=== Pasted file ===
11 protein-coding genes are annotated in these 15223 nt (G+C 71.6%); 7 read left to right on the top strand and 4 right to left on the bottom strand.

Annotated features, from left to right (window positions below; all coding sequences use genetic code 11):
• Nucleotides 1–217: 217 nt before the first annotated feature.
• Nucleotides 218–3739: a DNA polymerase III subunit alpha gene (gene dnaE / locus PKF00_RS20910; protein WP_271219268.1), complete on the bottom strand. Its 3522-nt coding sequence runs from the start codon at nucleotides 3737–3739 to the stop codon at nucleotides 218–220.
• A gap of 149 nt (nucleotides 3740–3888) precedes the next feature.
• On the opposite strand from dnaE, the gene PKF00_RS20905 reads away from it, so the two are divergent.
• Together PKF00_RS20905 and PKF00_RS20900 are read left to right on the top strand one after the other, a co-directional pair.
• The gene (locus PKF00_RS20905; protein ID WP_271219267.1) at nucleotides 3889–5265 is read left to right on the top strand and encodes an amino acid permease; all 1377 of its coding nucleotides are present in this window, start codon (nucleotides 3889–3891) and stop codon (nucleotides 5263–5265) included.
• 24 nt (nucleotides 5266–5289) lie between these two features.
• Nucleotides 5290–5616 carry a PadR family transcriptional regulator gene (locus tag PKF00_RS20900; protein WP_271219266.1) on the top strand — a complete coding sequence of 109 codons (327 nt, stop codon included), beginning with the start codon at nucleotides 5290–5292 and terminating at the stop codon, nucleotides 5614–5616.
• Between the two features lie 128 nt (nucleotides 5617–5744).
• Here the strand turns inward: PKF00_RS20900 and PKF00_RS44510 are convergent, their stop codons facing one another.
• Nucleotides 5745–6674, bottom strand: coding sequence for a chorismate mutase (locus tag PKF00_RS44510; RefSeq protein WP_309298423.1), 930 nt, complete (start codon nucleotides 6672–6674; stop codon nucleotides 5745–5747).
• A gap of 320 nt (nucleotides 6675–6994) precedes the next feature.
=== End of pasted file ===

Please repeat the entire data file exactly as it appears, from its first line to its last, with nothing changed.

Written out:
11 protein-coding genes are annotated in these 15223 nt (G+C 71.6%); 7 read left to right on the top strand and 4 right to left on the bottom strand.

Annotated features, from left to right (window positions below; all coding sequences use genetic code 11):
• Nucleotides 1–217: 217 nt before the first annotated feature.
• Nucleotides 218–3739: a DNA polymerase III subunit alpha gene (gene dnaE / locus PKF00_RS20910; protein WP_271219268.1), complete on the bottom strand. Its 3522-nt coding sequence runs from the start codon at nucleotides 3737–3739 to the stop codon at nucleotides 218–220.
• A gap of 149 nt (nucleotides 3740–3888) precedes the next feature.
• On the opposite strand from dnaE, the gene PKF00_RS20905 reads away from it, so the two are divergent.
• Together PKF00_RS20905 and PKF00_RS20900 are read left to right on the top strand one after the other, a co-directional pair.
• The gene (locus PKF00_RS20905; protein ID WP_271219267.1) at nucleotides 3889–5265 is read left to right on the top strand and encodes an amino acid permease; all 1377 of its coding nucleotides are present in this window, start codon (nucleotides 3889–3891) and stop codon (nucleotides 5263–5265) included.
• 24 nt (nucleotides 5266–5289) lie between these two features.
• Nucleotides 5290–5616 carry a PadR family transcriptional regulator gene (locus tag PKF00_RS20900; protein WP_271219266.1) on the top strand — a complete coding sequence of 109 codons (327 nt, stop codon included), beginning with the start codon at nucleotides 5290–5292 and terminating at the stop codon, nucleotides 5614–5616.
• Between the two features lie 128 nt (nucleotides 5617–5744).
• Here the strand turns inward: PKF00_RS20900 and PKF00_RS44510 are convergent, their stop codons facing one another.
• Nucleotides 5745–6674, bottom strand: coding sequence for a chorismate mutase (locus tag PKF00_RS44510; RefSeq protein WP_309298423.1), 930 nt, complete (start codon nucleotides 6672–6674; stop codon nucleotides 5745–5747).
• A gap of 320 nt (nucleotides 6675–6994) precedes the next feature.